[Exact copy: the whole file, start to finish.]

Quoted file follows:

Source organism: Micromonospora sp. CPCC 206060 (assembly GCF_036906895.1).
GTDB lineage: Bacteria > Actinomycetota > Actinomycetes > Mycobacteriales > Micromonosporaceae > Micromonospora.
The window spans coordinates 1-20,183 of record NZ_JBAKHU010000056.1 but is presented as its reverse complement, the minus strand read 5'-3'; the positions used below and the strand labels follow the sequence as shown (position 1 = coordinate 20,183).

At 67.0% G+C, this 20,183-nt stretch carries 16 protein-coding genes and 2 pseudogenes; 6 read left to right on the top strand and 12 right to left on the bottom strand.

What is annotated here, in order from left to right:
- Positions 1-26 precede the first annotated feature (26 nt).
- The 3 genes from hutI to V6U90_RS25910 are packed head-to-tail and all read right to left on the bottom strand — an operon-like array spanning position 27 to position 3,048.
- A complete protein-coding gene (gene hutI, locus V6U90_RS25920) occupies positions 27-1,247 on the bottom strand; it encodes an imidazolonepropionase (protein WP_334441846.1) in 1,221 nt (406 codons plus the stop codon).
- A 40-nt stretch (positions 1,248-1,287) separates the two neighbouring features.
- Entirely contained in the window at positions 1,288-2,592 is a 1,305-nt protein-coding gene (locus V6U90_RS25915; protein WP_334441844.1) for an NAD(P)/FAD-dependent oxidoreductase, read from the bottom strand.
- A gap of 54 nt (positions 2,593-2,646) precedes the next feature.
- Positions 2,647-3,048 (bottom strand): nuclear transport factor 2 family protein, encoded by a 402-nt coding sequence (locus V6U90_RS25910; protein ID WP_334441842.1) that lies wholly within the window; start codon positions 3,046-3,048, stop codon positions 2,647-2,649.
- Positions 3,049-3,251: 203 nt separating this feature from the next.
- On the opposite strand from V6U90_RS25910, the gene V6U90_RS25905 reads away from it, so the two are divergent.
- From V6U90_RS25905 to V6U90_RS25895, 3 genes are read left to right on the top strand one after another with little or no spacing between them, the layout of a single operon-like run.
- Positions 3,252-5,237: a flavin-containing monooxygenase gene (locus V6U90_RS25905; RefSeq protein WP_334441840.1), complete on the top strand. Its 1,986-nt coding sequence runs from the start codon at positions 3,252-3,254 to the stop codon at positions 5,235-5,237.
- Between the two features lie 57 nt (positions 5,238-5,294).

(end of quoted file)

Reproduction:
Source organism: Micromonospora sp. CPCC 206060 (assembly GCF_036906895.1).
GTDB lineage: Bacteria > Actinomycetota > Actinomycetes > Mycobacteriales > Micromonosporaceae > Micromonospora.
The window spans coordinates 1-20,183 of record NZ_JBAKHU010000056.1 but is presented as its reverse complement, the minus strand read 5'-3'; the positions used below and the strand labels follow the sequence as shown (position 1 = coordinate 20,183).

At 67.0% G+C, this 20,183-nt stretch carries 16 protein-coding genes and 2 pseudogenes; 6 read left to right on the top strand and 12 right to left on the bottom strand.

What is annotated here, in order from left to right:
- Positions 1-26 precede the first annotated feature (26 nt).
- The 3 genes from hutI to V6U90_RS25910 are packed head-to-tail and all read right to left on the bottom strand — an operon-like array spanning position 27 to position 3,048.
- A complete protein-coding gene (gene hutI, locus V6U90_RS25920) occupies positions 27-1,247 on the bottom strand; it encodes an imidazolonepropionase (protein WP_334441846.1) in 1,221 nt (406 codons plus the stop codon).
- A 40-nt stretch (positions 1,248-1,287) separates the two neighbouring features.
- Entirely contained in the window at positions 1,288-2,592 is a 1,305-nt protein-coding gene (locus V6U90_RS25915; protein WP_334441844.1) for an NAD(P)/FAD-dependent oxidoreductase, read from the bottom strand.
- A gap of 54 nt (positions 2,593-2,646) precedes the next feature.
- Positions 2,647-3,048 (bottom strand): nuclear transport factor 2 family protein, encoded by a 402-nt coding sequence (locus V6U90_RS25910; protein ID WP_334441842.1) that lies wholly within the window; start codon positions 3,046-3,048, stop codon positions 2,647-2,649.
- Positions 3,049-3,251: 203 nt separating this feature from the next.
- On the opposite strand from V6U90_RS25910, the gene V6U90_RS25905 reads away from it, so the two are divergent.
- From V6U90_RS25905 to V6U90_RS25895, 3 genes are read left to right on the top strand one after another with little or no spacing between them, the layout of a single operon-like run.
- Positions 3,252-5,237: a flavin-containing monooxygenase gene (locus V6U90_RS25905; RefSeq protein WP_334441840.1), complete on the top strand. Its 1,986-nt coding sequence runs from the start codon at positions 3,252-3,254 to the stop codon at positions 5,235-5,237.
- Between the two features lie 57 nt (positions 5,238-5,294).